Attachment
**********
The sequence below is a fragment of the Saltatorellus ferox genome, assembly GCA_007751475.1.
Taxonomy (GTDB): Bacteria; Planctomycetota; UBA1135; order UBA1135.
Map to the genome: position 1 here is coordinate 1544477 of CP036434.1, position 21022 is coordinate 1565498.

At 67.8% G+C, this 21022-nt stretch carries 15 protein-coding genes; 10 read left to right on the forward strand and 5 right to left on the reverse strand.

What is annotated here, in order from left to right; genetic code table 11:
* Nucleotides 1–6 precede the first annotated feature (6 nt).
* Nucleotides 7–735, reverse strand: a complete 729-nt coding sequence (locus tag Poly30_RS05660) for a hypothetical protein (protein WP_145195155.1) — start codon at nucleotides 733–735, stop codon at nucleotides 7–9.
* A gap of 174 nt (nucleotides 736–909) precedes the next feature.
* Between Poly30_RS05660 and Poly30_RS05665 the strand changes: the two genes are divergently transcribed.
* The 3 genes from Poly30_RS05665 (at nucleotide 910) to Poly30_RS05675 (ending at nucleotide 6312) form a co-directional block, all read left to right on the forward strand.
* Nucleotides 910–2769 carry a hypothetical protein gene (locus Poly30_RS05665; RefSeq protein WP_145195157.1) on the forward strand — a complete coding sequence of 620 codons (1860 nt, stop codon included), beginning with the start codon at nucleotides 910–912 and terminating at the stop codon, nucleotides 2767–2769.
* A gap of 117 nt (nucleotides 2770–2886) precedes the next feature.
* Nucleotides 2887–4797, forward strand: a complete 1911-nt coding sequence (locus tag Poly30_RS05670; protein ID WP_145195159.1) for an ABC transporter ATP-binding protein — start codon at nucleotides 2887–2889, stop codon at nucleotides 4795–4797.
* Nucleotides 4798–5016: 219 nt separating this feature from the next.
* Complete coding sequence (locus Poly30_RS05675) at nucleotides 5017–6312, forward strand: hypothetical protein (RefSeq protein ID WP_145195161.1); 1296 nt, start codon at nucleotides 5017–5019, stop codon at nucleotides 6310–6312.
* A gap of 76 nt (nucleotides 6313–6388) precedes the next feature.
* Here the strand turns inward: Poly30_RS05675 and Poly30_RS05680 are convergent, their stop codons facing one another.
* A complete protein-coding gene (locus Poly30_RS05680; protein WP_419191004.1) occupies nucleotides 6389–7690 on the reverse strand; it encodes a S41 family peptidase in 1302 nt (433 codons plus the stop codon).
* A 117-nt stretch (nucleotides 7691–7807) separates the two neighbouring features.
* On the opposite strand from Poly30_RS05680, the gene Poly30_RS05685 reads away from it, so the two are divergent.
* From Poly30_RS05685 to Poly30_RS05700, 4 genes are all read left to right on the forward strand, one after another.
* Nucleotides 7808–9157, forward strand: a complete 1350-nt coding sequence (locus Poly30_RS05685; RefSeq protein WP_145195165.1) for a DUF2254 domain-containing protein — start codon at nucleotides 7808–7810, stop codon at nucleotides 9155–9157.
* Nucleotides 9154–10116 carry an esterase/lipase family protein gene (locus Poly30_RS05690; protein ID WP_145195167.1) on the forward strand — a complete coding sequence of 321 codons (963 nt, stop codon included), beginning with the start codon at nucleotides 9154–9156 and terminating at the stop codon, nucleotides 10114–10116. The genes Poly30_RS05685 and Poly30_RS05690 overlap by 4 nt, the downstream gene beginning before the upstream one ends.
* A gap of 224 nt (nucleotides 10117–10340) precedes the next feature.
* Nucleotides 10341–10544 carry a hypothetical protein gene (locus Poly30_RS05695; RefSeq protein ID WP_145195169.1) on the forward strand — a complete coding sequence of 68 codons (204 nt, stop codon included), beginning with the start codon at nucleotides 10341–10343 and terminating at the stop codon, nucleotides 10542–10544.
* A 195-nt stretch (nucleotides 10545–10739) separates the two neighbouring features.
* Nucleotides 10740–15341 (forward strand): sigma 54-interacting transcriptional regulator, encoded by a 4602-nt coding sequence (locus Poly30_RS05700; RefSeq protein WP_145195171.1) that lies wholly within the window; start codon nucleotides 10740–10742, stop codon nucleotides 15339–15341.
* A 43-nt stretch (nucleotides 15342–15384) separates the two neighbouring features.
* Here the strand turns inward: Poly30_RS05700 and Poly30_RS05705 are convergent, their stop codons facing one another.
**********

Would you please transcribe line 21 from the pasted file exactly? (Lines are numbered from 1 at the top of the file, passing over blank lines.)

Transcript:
* From Poly30_RS05685 to Poly30_RS05700, 4 genes are all read left to right on the forward strand, one after another.